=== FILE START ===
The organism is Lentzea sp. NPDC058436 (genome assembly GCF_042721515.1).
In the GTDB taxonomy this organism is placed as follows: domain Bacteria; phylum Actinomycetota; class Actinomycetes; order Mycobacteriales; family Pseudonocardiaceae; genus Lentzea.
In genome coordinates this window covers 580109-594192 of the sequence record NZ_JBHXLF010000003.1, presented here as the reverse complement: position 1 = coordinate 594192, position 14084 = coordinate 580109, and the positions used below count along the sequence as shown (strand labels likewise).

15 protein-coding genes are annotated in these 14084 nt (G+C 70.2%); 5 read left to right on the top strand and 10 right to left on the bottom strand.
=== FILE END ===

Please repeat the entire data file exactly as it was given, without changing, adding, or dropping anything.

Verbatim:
The organism is Lentzea sp. NPDC058436 (genome assembly GCF_042721515.1).
In the GTDB taxonomy this organism is placed as follows: domain Bacteria; phylum Actinomycetota; class Actinomycetes; order Mycobacteriales; family Pseudonocardiaceae; genus Lentzea.
In genome coordinates this window covers 580109-594192 of the sequence record NZ_JBHXLF010000003.1, presented here as the reverse complement: position 1 = coordinate 594192, position 14084 = coordinate 580109, and the positions used below count along the sequence as shown (strand labels likewise).

15 protein-coding genes are annotated in these 14084 nt (G+C 70.2%); 5 read left to right on the top strand and 10 right to left on the bottom strand.